Moses Magadza in Mahe, Seychelles
The world has made remarkable progress towards ending the AIDS epidemic by 2030 but there is still need to ensure that no one falls through the cracks or is left behind, the executive director of UNAIDS and Under-Secretary-General of the United Nations, Dr Michel Sidibe, has said.
Hemade these remarks when he became the first United Nations staff member below the rank of Secretary General to address a special sitting of the National Assembly of Seychelles here on Friday morning. He said with an unprecedented HIV and AIDS epidemic, the world was at a critical moment characterized by rapid transformation.
“We are faced with seismic political change because from the north to the south, we are seeing growing conservatism; geopolitical, demographic, climate, technological and socio-economic changes; protectionism; and isolationism becoming the words we are faced with every day,” Sidibe said.
He said young people, who make approximately 60 percent of the world’s population, bore the brunt of this rapid transformation.
“This is translating into lack of economic opportunities for young people. The major challenges we are facing are lack of cohesiveness and governance systems which could allow us to redistribute (resources) to make sure that we have true social justice and greater access for people who are left behind.” His view was that there was poor integration of young people in the mainstream economies of many countries, with many people aged below 25 years being jobless, hopeless and vulnerable to HIV infection. According to him, many such young people faced, also, lack of knowledge, information or skills to protect themselves or accessessential services. He said Members of Parliament in Seychelles and elsewhere had a unique role to play in creating links between different aspects of the lives of young people in a transformative manner.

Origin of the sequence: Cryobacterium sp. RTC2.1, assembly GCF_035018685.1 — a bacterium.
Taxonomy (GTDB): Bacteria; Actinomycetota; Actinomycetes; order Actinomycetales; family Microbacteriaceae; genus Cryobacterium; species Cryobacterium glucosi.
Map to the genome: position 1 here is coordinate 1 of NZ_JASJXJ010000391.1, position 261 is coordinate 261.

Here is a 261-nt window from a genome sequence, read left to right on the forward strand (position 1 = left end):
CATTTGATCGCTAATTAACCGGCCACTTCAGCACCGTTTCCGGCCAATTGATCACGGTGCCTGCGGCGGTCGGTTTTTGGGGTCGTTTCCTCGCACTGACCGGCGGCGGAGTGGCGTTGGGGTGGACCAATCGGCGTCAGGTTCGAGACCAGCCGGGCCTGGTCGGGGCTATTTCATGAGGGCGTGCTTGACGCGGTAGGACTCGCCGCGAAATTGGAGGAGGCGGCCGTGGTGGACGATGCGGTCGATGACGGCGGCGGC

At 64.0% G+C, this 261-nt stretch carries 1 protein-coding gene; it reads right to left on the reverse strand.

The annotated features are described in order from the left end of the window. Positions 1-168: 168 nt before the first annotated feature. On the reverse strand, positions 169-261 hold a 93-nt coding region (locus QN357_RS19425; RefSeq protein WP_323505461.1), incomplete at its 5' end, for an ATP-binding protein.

He suggested that MPs make access to food, health, productive lives, jobs and education priorities if they value peace and stability, saying that neglected young people had a tendency to abuse alcohol and drugs.
“We know that in this region people who inject drugs are the major vectors of HIV transmission. Reflect critically on these issues and use your critical leadership and the vision you have set for your country to (enact) laws that can address these issues,” he advised.
In addition to creating opportunities for young people, Sidibe said MPs could lead efforts towards eradicating stigma and exclusion.
He cautioned: “When people — particularly young people — are vulnerable, stigmatised, discriminated and in some cases criminalized, they go underground. They are left behind, faced with prejudice and don’t access services.”
Former UN Secretary-General Kofi Annan is on record as saying that while drugs had destroyed many lives, wrong government policies had destroyed many more.
Moses Magadza is Communications and Advocacy Specialist at the SADC Parliamentary Forum.